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MCU 7: Iron Man 3

To put it mildly, The Avengers was an absolute phenomenon. Film critics (and fans) can debate for hours about what the greatest superhero movie ever is (for my money, it's The Dark Knight), but certainly Avengers was the biggest, most successful superhero movie to ever come out (right up until the release of Avengers: Infinity War). It was huge, smashing the box office and launching the Marvel Cinematic UniverseWhen it first began in 2008 with a little film called Iron Man no one suspected the empire that would follow. Superhero movies in the past, especially those not featuring either Batman or Superman, were usually terrible. And yet, Iron Man would lead to a long series of successful films, launching the most successful cinema brand in history: the Marvel Cinematic Universe..

What's interesting, though, is that after Avengers came out, the MCU fell silent for a year. It's hard to say just why this was, especially when in 2018 we're used to three MCU titles a year, regardless of what even movie just came out. Whatever Marvel's reason, after Avengers landed in theaters in May 2012, we had to wait a full year for a return to the MCU. And that return happened, naturally enough, with the MCU central character, Robert Downey, Jr.'s Tony Stark/Iron Man.

Whatever your thoughts on Iron Man 3, and we'll get to mine in just a moment, it's hard to argue with Marvel's strategy here (planned or not). Because of the wait between films, audiences were chomping at the bit to go back into the MCU. We were primed, and Iron Man 3 rode that to become one of the biggest films in the MCU (fifth, after the three Avengers films and recent cultural smash, Black Panther). The film was released at the right time, a good film that became almost as big a hit on its own as the giant crossover film that preceded it.

In the film, Tony Stark is still reeling from the events at the end of The Avengers (you know, flying a nuke into a wormhole and almost dying). He's suffering PTSD from it, unable to sleep and, thus, always tinkering on new versions of his suit. At the opening of the film he's just put the finishing touches on his Mark 42 suit (implying 41 previous versions, most of which we've never seen before), and struggling to stay centered. However, a new terrorist threat has come out of the shadows, a man named the Mandarin, and his attacks on Americans (and American soil), bring Tony out of seclusion. But there's more to the Mandarin and his army of followers than even Tony can predict. The conspiracy, too, goes deeper and deeper, and Tony will have to do this digging with limited resources once the Mandarin blows up Tony's house (with Tony in it). Without a lot of time, and having to work alone, Tony has to get to the bottom of the mystery, find out who the Mandarin is, and stop him.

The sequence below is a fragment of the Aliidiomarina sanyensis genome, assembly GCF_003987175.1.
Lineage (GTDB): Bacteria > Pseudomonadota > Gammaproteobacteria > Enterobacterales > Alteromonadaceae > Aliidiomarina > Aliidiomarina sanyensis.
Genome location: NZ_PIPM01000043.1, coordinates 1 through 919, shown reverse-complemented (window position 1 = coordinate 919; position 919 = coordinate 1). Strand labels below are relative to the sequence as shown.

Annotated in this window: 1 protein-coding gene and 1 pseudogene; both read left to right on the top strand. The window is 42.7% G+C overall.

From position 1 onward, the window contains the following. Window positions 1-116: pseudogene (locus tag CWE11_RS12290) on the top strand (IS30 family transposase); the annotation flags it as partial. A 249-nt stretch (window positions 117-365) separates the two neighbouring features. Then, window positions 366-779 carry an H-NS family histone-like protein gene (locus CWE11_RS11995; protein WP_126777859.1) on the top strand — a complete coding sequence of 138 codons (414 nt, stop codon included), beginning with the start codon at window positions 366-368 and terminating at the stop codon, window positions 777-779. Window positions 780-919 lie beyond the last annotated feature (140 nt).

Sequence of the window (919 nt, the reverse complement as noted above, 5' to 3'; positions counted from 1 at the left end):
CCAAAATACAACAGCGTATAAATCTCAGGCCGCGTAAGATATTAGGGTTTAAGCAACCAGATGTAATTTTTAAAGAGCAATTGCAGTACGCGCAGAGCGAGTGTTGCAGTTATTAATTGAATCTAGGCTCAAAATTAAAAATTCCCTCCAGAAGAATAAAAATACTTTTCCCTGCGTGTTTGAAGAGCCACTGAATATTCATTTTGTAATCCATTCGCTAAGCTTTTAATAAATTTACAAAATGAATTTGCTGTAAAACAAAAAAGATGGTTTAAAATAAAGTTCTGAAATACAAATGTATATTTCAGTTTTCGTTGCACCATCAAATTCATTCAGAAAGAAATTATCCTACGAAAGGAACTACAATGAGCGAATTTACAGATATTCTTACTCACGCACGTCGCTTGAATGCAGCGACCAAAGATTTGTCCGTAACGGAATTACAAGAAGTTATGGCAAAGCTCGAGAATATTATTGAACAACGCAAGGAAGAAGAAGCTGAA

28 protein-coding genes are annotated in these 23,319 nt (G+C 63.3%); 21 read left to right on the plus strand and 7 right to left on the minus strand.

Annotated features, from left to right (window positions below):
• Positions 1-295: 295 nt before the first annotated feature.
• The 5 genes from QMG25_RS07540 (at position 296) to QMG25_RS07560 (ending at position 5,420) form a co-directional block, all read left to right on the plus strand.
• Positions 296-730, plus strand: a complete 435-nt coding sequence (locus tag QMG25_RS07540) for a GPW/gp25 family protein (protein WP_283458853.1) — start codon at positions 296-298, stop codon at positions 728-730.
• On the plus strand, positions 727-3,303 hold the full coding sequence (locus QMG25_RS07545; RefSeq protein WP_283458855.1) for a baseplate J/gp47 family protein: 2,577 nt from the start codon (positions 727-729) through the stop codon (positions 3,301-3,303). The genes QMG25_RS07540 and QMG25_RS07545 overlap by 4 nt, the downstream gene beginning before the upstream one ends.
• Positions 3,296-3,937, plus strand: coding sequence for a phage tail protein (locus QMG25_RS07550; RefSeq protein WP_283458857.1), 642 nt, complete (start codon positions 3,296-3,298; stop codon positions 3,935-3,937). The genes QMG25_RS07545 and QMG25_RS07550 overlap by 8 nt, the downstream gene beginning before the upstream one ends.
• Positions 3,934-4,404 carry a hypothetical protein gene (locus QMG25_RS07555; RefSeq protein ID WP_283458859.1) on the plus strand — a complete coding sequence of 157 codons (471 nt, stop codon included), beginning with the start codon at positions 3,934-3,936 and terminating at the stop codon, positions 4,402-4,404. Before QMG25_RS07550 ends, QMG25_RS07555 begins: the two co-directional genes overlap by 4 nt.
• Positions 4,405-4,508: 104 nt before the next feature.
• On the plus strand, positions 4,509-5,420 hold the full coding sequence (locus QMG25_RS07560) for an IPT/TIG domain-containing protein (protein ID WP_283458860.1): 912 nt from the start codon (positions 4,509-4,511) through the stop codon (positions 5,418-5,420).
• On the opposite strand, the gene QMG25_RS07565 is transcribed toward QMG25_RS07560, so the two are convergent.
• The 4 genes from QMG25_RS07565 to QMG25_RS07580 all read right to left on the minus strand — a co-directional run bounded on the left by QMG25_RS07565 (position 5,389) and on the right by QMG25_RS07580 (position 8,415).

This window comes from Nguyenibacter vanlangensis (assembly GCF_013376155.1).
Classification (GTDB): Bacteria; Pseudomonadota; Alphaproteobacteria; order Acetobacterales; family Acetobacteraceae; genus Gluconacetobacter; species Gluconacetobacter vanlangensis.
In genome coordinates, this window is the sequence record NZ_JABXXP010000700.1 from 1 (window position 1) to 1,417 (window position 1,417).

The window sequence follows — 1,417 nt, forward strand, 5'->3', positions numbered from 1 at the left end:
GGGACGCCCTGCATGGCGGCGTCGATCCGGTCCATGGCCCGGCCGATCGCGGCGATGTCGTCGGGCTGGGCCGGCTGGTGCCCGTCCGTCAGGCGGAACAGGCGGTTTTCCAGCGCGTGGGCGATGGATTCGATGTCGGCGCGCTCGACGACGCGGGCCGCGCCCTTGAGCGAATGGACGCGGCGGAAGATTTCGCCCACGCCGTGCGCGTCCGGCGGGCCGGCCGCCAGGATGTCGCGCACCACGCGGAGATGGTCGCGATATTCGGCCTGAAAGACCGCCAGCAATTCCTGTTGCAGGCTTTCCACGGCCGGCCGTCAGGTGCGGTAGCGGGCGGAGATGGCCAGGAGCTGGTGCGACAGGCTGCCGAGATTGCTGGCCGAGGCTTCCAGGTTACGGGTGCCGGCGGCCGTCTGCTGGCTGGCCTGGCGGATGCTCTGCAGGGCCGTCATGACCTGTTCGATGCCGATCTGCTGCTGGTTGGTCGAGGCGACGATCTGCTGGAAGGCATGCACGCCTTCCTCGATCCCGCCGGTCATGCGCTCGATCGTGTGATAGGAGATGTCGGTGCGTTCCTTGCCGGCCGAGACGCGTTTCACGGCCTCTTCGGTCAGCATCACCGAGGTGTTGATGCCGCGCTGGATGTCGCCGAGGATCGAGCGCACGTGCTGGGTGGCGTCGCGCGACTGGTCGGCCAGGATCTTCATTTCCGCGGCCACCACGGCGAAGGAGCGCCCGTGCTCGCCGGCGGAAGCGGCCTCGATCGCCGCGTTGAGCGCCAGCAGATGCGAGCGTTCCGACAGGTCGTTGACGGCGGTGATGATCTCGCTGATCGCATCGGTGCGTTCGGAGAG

As much as it sounds like there's a lot going on in the film, Iron Man 3 handles its plot deftly and with a light touch. Much of that credit deserved goes to writer/director Shane Black, who handles setting up all the pieces, and moving everything forward, in a solid, engaging way. An opening scene in Switzerland, 1999, sets up a lot of the players (with a nice call back to the first film), but the movie wisely keeps much of the focus on Tony, using him as the through-line for the mystery of the Mandarin.

Let's be frank about this, the Mandarin is the weakest part of the film. Rightly, people complained about the white-washing of the character, having Sir Ben Kingsley play what should be, ostensibly, an Asian character. Of course, the Mandarin was a racist caricature of a character in the old comics -- sure, he might have been one of Iron Man's biggest foes back in the day, but it's hard to do anything with a character that is, to put it as nicely as possible, a "yellow peril" bugaboo. The fact that Marvel decided to move forward with the Mandarin as a character at all is questionable, and while the film tries to distance itself from the past versions of the character, creating something different (that could be played wonderfully by Ben Kingsley), I have to wonder if it would have been better just to use any other character instead for the part.